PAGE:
Big thanks to the Friedsam Town Forest Crew: Jon and Val Starbuck, Ken Walton, Graham Golden, Joslin Frank, Kathy Thatcher, and Greg Hammett with his cross country helpers from the Chesterfield School, Tanner and Jeremy Faucher and Melanie and Jacob Migneault.

Big thanks to the James O'Neil, Sr. Forest crew, Patti and John Hudachek, Phil Hueber, Steve Lowe and the kindness of hikers found in the Madame Sherri Forest, Anna and Jake.

Nice trail work, folks.

Lynne Borofsky
Chesterfield Conservation Commission
Box 175
Chesterfield, NH 03443
 

(For questions only, not to publish 603-363-8386)
 

Chesterfield Conservation Commission tomandpauladuston@gmail.com (C) Chesterfield Conservation Commission 2015-10-19T02:31:11Z 2015-10-19T02:31:11Z
http://www.chesterfieldoutdoors.com/blog/2015/4/spring-fling Spring Fling

                                     Spring on the “Dort Trail”

 

It’s a tradition in the Duston household to end the Chesterfield ski/snowshoe season by accessing the park through the FOP (aka Dort) property off Route 63.  This access is chosen because it is on the north side of the mountain and therefore tends to be shady, and it is not highly used in the winter.  These two facts lead to it having the best chance for late season snow cover in the park.  The work the Friends did on the road to the shelter, under the direction of John Herrick and his tractor, reduced the water problem, always an issue for spring snow playing!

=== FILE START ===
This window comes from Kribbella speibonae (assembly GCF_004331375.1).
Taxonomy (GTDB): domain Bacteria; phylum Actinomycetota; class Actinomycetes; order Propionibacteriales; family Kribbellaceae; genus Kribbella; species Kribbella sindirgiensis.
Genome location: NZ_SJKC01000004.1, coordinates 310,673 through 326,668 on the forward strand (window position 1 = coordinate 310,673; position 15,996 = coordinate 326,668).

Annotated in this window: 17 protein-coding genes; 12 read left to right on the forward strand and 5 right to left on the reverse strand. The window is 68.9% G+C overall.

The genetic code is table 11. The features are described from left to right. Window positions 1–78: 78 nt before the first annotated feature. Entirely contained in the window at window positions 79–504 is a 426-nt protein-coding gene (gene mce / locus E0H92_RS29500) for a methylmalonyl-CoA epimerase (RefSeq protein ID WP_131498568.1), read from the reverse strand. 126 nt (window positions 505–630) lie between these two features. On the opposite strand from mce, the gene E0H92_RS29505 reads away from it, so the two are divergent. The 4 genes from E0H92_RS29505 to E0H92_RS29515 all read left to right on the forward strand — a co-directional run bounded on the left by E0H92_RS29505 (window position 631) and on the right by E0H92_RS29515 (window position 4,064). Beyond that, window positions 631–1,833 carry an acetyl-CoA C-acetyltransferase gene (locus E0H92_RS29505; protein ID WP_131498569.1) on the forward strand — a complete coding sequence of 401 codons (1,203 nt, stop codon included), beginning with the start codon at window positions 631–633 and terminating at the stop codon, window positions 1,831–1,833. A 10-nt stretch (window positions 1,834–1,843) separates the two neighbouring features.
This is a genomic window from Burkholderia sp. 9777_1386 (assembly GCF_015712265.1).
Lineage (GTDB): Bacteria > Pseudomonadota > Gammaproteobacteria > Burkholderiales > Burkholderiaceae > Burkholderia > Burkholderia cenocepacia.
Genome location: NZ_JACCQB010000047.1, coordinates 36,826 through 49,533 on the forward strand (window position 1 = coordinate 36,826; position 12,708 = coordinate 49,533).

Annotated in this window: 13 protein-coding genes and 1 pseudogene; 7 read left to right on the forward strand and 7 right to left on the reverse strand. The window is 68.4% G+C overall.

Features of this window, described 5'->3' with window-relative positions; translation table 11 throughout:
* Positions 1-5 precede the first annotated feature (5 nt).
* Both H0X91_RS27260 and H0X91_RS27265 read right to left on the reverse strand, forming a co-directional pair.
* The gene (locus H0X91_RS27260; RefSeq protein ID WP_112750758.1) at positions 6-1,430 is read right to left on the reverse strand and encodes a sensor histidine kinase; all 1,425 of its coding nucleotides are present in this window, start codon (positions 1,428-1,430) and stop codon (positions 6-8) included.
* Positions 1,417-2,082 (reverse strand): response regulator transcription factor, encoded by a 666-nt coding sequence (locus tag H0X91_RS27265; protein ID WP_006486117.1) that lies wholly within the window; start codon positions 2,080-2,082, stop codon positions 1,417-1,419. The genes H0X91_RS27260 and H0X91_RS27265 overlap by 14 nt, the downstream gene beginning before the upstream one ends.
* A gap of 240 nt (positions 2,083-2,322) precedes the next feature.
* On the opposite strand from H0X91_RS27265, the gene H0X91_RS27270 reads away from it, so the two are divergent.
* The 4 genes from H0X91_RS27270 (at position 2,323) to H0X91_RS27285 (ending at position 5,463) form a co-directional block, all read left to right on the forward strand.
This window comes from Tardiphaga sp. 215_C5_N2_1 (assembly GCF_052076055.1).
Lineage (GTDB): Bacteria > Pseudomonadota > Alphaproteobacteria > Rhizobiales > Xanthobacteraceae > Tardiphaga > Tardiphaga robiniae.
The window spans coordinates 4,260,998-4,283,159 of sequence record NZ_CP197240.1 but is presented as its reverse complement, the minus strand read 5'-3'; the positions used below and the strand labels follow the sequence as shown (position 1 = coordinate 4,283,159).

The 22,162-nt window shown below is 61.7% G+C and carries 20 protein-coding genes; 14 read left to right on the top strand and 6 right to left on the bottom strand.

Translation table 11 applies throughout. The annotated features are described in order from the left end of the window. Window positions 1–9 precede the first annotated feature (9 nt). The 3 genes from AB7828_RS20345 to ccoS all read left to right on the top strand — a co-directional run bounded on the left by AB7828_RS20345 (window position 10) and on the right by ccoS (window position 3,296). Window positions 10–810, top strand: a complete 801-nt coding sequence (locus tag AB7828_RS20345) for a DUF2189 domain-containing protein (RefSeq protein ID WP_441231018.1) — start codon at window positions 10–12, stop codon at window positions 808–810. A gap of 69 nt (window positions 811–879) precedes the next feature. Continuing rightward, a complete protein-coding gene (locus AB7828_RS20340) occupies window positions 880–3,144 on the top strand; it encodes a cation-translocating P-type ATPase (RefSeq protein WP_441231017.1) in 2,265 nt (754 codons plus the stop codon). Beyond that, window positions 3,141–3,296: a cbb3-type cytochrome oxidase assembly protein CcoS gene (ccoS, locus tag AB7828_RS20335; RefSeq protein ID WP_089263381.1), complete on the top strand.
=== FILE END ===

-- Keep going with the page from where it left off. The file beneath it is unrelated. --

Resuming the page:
Although we had gone out the week before with Jon and Kathy Thatcher, and taken some shelter pictures, I hadn’t taken a picture of this all-important outbuilding!

 

 

We choose a route directly past the shelter, staying on level ground and not going uphill to Hubbard Hill on the right.  We continued in that same general direction and with the sunny day and still good snow cover it was a treat.  It is an area few people visit so it becomes a kind of exploratory adventure (of course we could always follow our tracks back but … ).  After some time we came to an old road, unmarked by snowshoes or snowmobiles, and turned right to stay in (or at least toward) the park. Difficult to show on a photo but very nice and fairly easy to follow; mostly surrounded by small evergreens.